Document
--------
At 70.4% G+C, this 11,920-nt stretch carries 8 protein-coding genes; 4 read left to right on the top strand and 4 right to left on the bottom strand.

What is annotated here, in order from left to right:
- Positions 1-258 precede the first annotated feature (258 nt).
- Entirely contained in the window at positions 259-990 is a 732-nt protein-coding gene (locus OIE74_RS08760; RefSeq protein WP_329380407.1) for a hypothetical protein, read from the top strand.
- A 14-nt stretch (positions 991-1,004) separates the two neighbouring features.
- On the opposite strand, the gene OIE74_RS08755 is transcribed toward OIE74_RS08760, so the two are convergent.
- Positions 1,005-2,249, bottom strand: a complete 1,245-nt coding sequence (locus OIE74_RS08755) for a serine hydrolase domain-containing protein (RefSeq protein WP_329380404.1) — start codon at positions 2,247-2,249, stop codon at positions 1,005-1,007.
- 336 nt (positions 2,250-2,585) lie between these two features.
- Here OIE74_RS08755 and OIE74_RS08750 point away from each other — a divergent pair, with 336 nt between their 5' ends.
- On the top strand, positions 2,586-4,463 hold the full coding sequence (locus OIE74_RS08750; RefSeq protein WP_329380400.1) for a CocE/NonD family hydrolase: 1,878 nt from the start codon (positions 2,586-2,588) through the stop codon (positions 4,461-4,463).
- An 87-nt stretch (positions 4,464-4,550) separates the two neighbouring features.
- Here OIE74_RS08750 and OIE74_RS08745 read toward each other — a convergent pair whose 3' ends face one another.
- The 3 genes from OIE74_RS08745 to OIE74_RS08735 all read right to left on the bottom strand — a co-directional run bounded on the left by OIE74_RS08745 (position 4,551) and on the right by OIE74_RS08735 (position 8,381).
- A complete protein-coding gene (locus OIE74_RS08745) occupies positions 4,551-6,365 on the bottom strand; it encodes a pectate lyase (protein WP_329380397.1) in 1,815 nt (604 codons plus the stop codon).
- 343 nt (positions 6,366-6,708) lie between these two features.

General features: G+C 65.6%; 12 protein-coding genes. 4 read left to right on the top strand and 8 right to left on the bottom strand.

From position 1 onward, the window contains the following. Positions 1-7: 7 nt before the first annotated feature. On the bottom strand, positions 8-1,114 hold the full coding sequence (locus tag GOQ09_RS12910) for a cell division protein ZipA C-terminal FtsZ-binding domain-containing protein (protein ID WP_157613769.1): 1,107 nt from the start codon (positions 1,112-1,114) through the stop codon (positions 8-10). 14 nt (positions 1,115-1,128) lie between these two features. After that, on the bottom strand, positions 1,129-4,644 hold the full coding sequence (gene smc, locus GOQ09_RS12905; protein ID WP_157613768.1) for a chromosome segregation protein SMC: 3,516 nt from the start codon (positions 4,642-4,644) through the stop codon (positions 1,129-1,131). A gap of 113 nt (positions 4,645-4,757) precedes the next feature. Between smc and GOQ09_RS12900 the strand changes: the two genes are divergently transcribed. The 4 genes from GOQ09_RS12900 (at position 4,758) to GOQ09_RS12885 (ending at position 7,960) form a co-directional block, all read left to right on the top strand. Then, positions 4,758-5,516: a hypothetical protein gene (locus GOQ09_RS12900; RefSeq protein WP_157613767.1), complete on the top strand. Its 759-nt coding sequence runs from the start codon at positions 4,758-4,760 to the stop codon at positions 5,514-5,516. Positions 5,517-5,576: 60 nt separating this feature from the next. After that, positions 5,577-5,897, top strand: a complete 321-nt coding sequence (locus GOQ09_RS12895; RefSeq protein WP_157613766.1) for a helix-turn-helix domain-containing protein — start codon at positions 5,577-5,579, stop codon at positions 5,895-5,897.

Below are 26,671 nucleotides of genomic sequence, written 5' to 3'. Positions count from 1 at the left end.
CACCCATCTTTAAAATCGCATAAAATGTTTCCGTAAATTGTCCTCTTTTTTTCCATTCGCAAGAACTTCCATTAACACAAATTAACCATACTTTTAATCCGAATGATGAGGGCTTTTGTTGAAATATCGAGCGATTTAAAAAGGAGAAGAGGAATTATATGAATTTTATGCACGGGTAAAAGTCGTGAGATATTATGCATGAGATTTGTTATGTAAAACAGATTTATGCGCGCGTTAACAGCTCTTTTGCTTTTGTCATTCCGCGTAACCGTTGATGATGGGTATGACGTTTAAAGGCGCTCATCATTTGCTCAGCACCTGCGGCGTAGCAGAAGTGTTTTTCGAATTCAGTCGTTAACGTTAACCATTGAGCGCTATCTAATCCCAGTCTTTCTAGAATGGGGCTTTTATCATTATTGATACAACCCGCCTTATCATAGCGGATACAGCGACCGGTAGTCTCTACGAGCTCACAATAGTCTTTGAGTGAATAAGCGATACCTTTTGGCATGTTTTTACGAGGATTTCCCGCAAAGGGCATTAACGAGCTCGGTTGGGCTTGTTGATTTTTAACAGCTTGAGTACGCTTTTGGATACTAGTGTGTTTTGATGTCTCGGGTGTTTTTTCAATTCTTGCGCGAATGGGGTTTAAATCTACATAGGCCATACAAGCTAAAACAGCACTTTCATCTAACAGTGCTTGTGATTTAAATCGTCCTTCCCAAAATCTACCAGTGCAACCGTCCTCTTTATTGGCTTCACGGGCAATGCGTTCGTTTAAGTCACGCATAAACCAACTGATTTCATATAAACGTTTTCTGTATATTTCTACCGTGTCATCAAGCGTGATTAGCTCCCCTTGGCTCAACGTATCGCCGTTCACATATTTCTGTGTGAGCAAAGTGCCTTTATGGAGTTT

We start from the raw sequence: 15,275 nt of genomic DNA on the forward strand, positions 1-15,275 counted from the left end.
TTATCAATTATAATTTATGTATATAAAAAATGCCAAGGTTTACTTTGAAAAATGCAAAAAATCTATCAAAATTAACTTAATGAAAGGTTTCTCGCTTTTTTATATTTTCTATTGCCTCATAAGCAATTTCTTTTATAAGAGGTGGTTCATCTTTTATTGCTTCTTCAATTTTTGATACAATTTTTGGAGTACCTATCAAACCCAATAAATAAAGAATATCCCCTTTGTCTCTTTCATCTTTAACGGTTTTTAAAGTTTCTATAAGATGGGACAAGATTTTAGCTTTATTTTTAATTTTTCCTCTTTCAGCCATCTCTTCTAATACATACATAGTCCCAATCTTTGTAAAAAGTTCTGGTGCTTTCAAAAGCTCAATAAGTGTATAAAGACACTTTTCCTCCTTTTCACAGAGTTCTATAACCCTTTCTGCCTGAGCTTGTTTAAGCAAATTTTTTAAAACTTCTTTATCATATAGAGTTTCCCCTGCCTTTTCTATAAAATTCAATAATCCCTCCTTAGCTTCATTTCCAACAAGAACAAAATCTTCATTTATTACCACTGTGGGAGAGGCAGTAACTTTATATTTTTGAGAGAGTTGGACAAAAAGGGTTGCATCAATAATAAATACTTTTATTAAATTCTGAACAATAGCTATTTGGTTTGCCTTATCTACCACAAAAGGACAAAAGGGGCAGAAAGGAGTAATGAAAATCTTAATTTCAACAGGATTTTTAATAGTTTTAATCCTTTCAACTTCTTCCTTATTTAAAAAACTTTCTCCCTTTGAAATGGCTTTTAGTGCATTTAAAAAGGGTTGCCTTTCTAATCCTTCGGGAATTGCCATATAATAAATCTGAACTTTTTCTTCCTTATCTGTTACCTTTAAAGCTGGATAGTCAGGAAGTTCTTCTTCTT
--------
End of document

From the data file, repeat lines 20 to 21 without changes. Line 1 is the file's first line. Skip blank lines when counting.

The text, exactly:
We start from the raw sequence: 15,275 nt of genomic DNA on the forward strand, positions 1-15,275 counted from the left end.
TTATCAATTATAATTTATGTATATAAAAAATGCCAAGGTTTACTTTGAAAAATGCAAAAAATCTATCAAAATTAACTTAATGAAAGGTTTCTCGCTTTTTTATATTTTCTATTGCCTCATAAGCAATTTCTTTTATAAGAGGTGGTTCATCTTTTATTGCTTCTTCAATTTTTGATACAATTTTTGGAGTACCTATCAAACCCAATAAATAAAGAATATCCCCTTTGTCTCTTTCATCTTTAACGGTTTTTAAAGTTTCTATAAGATGGGACAAGATTTTAGCTTTATTTTTAATTTTTCCTCTTTCAGCCATCTCTTCTAATACATACATAGTCCCAATCTTTGTAAAAAGTTCTGGTGCTTTCAAAAGCTCAATAAGTGTATAAAGACACTTTTCCTCCTTTTCACAGAGTTCTATAACCCTTTCTGCCTGAGCTTGTTTAAGCAAATTTTTTAAAACTTCTTTATCATATAGAGTTTCCCCTGCCTTTTCTATAAAATTCAATAATCCCTCCTTAGCTTCATTTCCAACAAGAACAAAATCTTCATTTATTACCACTGTGGGAGAGGCAGTAACTTTATATTTTTGAGAGAGTTGGACAAAAAGGGTTGCATCAATAATAAATACTTTTATTAAATTCTGAACAATAGCTATTTGGTTTGCCTTATCTACCACAAAAGGACAAAAGGGGCAGAAAGGAGTAATGAAAATCTTAATTTCAACAGGATTTTTAATAGTTTTAATCCTTTCAACTTCTTCCTTATTTAAAAAACTTTCTCCCTTTGAAATGGCTTTTAGTGCATTTAAAAAGGGTTGCCTTTCTAATCCTTCGGGAATTGCCATATAATAAATCTGAACTTTTTCTTCCTTATCTGTTACCTTTAAAGCTGGATAGTCAGGAAGTTCTTCTTCTT